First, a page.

What It Is
Like the title suggests, this device turns excess energy into usable energy that can be harnessed and potentially be used as a power source. This device is similar to piezoelectric material because it creates voltage when squeezed or pressed. What sets this device apart from all the other piezoelectric materials is that it is as thin as paper, flexible, and increases in voltage when it is folded.
If the voltage created from this device can be directed as a current, it could potentially be a great power source for phones, tablets and cameras. By simply walking, typing, or swiping your fingers you could charge your device fully. This would greatly reduce the need to plug devices into the wall or remove the need to do so all together.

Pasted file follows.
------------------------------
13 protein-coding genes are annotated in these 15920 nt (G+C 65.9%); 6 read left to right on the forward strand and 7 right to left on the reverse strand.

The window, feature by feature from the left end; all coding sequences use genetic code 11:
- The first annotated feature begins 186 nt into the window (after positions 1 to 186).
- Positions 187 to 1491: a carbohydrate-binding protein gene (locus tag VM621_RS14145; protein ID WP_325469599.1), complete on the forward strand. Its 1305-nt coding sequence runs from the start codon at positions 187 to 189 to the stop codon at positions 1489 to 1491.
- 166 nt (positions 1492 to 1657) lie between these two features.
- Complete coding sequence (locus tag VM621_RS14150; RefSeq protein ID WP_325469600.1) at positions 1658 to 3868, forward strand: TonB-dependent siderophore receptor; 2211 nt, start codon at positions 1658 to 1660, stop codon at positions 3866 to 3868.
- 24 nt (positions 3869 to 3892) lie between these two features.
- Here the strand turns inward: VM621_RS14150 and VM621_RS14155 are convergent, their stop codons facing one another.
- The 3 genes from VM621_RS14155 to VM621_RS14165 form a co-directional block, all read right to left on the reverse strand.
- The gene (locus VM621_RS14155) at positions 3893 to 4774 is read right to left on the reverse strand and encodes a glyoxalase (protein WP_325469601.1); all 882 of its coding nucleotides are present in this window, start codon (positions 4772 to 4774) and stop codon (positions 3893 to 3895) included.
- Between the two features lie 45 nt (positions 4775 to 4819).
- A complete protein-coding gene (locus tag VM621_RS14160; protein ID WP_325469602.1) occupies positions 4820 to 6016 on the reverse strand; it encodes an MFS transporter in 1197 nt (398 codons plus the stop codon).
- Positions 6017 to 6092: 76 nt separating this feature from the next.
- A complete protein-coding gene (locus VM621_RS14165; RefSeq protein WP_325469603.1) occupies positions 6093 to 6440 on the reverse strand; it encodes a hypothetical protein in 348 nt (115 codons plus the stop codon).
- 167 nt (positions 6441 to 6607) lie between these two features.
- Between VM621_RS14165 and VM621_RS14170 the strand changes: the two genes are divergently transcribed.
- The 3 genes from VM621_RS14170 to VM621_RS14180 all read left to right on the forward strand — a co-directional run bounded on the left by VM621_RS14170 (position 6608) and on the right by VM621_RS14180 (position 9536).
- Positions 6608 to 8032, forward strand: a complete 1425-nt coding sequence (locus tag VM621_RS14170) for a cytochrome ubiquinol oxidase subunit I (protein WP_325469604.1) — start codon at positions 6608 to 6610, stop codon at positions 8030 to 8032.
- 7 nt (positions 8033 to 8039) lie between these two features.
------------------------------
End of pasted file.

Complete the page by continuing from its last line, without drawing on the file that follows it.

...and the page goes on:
This new piece of technology was created by Nelson Sepulveda and his colleagues at Michigan State University. Sepulveda realized that every motion requires energy, and that energy could potentially be harnessed. To create this device, a combination of fabrication techniques were used on thin layers of substances including silver, polyimide, polypropylene ferroelectret and electrically charged particles on a silicon wafer. This created a sheet that was peeled away from the chip as if it were a sticker.